You don’t have to be an expert at robotics to be a mentor. “You just need to be willing to put in time,” says John Bueltel, Marketing Manager with DTE, and seven-year mentor for the Rochester Adams High School AdamBots.
This year’s FIRST qualifying events continue through the first weekend of April, as teams test their robots on the playing field for this year’s theme: “Destination: Deep Space.” Teams compete to make it to the State Championship in Saginaw, and possibly, the FIRST Championship in Detroit.
DTE sponsors 23 FIRST Robotics Competition (FRC) high school teams throughout Michigan, from metro Detroit and the thumb, Grand Rapids and Muskegon, and the Upper Peninsula. DTE employees and retirees put in countless hours mentoring to guide students along the way.
Bueltel started mentoring with FIRST when his daughter joined the AdamBots. Both his daughter and son participated in FIRST and have since graduated high school, but Bueltel continues to work with the team. He says that not only is it fun to work on the bots, but it’s like “a microcosm of a typical work environment where you can see different social dynamics at play.”
DTE Engineer Kelly Johnson started mentoring the Voyageur Cougar Pack in Detroit four seasons ago. She was looking for more consistent volunteer opportunities, and feels that mentoring is impactful for the students. Mentoring with FIRST is also a way to introduce careers in STEM to youth, and it keeps them engaged outside of the classroom.
She stays because it’s really fun.
This year, Johnson snagged fellow engineer Nisha Patel as a new mentor for the Cougar Pack. Patel wanted to give back to the city and saw the value of FIRST in the students’ lives. “I didn’t realize how much I was going to love it,” Patel says.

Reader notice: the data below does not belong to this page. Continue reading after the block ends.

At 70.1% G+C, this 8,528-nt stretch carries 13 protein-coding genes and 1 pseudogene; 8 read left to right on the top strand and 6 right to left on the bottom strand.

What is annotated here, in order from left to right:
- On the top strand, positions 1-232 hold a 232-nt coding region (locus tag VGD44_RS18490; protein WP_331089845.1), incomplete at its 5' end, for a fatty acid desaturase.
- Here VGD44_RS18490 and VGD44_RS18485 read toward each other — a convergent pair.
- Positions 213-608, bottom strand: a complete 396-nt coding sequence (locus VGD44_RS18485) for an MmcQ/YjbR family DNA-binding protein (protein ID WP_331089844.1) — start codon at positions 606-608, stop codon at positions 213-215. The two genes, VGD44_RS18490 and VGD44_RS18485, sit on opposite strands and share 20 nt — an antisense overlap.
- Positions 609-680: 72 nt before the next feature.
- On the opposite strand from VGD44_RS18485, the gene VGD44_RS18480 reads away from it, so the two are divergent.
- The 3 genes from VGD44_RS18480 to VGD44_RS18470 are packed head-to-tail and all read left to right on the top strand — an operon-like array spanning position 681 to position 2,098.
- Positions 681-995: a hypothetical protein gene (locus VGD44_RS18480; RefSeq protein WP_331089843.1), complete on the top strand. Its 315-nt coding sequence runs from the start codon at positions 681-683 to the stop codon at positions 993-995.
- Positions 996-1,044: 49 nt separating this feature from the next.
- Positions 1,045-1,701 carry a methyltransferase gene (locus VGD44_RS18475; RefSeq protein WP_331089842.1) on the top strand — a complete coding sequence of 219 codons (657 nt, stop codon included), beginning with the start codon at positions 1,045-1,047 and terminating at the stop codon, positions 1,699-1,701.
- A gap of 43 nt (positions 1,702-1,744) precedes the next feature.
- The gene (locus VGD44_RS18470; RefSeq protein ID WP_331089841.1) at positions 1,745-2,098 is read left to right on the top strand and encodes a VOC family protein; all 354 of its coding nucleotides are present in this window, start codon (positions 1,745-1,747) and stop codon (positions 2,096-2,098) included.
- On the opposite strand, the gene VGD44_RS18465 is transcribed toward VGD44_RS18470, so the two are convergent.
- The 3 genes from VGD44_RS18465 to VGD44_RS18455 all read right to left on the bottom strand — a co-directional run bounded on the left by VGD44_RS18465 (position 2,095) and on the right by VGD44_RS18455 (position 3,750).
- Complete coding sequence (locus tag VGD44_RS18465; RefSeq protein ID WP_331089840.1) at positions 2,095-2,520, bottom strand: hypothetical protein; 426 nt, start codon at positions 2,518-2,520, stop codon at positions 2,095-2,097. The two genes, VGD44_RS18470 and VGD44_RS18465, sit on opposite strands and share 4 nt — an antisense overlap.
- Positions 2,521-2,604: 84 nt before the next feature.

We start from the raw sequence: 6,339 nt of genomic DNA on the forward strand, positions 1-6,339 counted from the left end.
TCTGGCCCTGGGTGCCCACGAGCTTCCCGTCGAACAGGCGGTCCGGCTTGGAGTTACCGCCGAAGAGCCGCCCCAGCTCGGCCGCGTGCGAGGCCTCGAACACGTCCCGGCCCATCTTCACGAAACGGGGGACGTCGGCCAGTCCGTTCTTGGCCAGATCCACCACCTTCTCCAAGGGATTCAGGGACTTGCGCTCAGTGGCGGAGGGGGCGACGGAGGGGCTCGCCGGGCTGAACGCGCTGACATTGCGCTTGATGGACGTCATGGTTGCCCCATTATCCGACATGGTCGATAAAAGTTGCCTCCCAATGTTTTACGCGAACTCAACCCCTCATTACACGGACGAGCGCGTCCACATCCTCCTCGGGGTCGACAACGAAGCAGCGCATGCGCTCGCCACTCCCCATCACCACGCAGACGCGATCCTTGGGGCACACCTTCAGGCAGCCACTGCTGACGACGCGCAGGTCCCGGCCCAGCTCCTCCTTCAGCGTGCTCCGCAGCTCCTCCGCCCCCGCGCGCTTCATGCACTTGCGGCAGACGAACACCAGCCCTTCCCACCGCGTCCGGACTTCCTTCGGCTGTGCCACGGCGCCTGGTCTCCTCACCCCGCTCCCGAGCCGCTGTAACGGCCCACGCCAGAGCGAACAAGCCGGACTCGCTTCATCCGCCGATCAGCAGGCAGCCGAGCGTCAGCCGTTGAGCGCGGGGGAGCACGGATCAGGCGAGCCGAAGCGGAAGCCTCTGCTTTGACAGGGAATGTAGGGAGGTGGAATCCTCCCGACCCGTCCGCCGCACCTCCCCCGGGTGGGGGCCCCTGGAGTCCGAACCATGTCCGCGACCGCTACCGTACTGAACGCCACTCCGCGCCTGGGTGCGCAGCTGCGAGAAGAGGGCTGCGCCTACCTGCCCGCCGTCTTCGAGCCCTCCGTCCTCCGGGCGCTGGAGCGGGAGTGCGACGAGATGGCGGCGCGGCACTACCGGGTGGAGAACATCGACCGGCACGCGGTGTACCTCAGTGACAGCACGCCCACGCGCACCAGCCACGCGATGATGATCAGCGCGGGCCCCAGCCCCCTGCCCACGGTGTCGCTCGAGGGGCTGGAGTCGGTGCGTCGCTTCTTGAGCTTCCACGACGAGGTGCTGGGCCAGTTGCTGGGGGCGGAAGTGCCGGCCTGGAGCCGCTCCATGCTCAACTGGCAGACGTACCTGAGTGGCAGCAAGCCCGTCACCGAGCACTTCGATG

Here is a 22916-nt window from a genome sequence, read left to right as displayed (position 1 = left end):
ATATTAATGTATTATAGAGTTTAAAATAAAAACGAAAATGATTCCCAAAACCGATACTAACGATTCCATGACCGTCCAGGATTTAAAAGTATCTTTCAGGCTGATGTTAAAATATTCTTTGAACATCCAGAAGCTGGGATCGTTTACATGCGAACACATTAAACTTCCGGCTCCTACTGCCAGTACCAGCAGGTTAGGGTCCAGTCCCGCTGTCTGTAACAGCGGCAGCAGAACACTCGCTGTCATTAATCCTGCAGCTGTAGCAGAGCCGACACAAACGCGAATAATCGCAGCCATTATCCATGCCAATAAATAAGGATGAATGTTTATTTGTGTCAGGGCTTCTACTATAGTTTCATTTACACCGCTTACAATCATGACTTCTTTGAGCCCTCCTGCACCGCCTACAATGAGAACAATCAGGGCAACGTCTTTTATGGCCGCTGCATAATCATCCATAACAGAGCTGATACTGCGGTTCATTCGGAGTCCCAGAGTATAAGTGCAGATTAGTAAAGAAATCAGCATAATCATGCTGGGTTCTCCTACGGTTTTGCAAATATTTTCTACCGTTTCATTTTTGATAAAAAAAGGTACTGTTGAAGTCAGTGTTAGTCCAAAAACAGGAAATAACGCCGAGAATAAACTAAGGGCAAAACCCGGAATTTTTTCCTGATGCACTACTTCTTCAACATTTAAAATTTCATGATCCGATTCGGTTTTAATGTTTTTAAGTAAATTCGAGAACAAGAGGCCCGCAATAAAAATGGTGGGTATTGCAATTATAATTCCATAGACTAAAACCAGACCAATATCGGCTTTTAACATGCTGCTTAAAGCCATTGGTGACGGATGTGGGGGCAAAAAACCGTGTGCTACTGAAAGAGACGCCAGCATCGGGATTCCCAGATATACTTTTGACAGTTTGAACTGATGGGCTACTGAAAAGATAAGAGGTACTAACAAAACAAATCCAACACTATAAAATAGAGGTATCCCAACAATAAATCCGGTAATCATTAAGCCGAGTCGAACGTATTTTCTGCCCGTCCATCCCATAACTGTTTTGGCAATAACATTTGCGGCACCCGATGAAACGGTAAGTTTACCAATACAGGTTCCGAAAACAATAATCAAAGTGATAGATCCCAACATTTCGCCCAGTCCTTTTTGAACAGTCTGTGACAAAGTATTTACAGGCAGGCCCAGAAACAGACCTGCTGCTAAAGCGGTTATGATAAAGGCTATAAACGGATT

Of course, mentoring doesn’t just impact the students. Skills learned as a mentor can translate to work at DTE. Mentors note that they’ve learned patience and listening skills from mentoring, as well as working together toward a common goal.
Sometimes mentoring can become an integral part of life. Dan Katanski started volunteering with FIRST before most current high schoolers were even born. Katanski recently retired from DTE after 17 years and continues to spend time with FIRST.
He logged over 400 volunteer hours with FIRST—just in 2018.
“FIRST Robotics opens up new possibilities for what kids think they can do,” says Katanski. “Students learn many skills outside of design, wiring or driving the robots. They also learn the business side of the game, and marketing the bots, along with skills in leadership and teamwork. The robot is the vehicle in which we teach them various life skills.”
Katanski will be a judge at various competitions in southeast Michigan this March and April.
Want to get in on the action? “This is a great time to learn more about FIRST and get involved with the program,” says Bueltel. “For those who don’t know much about FIRST, go to a competition and see what these kids are able to do.”